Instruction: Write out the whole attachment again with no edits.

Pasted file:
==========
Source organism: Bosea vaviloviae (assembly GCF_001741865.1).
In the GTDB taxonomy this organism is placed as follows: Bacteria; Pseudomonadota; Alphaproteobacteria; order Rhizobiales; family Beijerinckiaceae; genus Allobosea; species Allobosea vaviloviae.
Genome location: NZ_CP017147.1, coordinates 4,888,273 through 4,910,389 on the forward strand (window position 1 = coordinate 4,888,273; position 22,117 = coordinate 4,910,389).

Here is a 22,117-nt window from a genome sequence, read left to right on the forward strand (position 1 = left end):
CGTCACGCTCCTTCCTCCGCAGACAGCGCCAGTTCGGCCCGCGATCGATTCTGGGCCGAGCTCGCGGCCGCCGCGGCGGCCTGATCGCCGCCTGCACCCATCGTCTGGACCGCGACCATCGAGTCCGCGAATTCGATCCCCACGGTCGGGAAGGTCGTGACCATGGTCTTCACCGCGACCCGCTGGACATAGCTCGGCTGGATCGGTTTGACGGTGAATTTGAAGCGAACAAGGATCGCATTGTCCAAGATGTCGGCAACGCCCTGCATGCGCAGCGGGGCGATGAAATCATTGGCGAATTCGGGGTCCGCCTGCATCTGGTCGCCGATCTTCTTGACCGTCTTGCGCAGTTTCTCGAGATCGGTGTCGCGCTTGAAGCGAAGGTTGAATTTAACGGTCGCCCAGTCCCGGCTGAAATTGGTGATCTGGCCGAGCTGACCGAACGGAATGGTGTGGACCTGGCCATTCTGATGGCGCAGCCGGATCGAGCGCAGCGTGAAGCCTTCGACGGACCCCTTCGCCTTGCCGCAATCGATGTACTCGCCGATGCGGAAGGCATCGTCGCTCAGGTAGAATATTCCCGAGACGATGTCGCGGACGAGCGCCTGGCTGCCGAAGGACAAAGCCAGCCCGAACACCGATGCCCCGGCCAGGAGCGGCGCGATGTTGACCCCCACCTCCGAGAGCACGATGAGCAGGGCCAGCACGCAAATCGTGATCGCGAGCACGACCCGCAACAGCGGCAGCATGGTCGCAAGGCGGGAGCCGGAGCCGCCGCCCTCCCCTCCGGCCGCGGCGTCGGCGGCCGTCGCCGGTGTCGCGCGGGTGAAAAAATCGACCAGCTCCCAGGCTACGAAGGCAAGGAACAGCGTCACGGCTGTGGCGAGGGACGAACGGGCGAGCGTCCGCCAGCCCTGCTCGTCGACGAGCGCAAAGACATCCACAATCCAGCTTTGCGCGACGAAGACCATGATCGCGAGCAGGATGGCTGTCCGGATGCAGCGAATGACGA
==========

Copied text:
Source organism: Bosea vaviloviae (assembly GCF_001741865.1).
In the GTDB taxonomy this organism is placed as follows: Bacteria; Pseudomonadota; Alphaproteobacteria; order Rhizobiales; family Beijerinckiaceae; genus Allobosea; species Allobosea vaviloviae.
Genome location: NZ_CP017147.1, coordinates 4,888,273 through 4,910,389 on the forward strand (window position 1 = coordinate 4,888,273; position 22,117 = coordinate 4,910,389).

Here is a 22,117-nt window from a genome sequence, read left to right on the forward strand (position 1 = left end):
CGTCACGCTCCTTCCTCCGCAGACAGCGCCAGTTCGGCCCGCGATCGATTCTGGGCCGAGCTCGCGGCCGCCGCGGCGGCCTGATCGCCGCCTGCACCCATCGTCTGGACCGCGACCATCGAGTCCGCGAATTCGATCCCCACGGTCGGGAAGGTCGTGACCATGGTCTTCACCGCGACCCGCTGGACATAGCTCGGCTGGATCGGTTTGACGGTGAATTTGAAGCGAACAAGGATCGCATTGTCCAAGATGTCGGCAACGCCCTGCATGCGCAGCGGGGCGATGAAATCATTGGCGAATTCGGGGTCCGCCTGCATCTGGTCGCCGATCTTCTTGACCGTCTTGCGCAGTTTCTCGAGATCGGTGTCGCGCTTGAAGCGAAGGTTGAATTTAACGGTCGCCCAGTCCCGGCTGAAATTGGTGATCTGGCCGAGCTGACCGAACGGAATGGTGTGGACCTGGCCATTCTGATGGCGCAGCCGGATCGAGCGCAGCGTGAAGCCTTCGACGGACCCCTTCGCCTTGCCGCAATCGATGTACTCGCCGATGCGGAAGGCATCGTCGCTCAGGTAGAATATTCCCGAGACGATGTCGCGGACGAGCGCCTGGCTGCCGAAGGACAAAGCCAGCCCGAACACCGATGCCCCGGCCAGGAGCGGCGCGATGTTGACCCCCACCTCCGAGAGCACGATGAGCAGGGCCAGCACGCAAATCGTGATCGCGAGCACGACCCGCAACAGCGGCAGCATGGTCGCAAGGCGGGAGCCGGAGCCGCCGCCCTCCCCTCCGGCCGCGGCGTCGGCGGCCGTCGCCGGTGTCGCGCGGGTGAAAAAATCGACCAGCTCCCAGGCTACGAAGGCAAGGAACAGCGTCACGGCTGTGGCGAGGGACGAACGGGCGAGCGTCCGCCAGCCCTGCTCGTCGACGAGCGCAAAGACATCCACAATCCAGCTTTGCGCGACGAAGACCATGATCGCGAGCAGGATGGCTGTCCGGATGCAGCGAATGACGA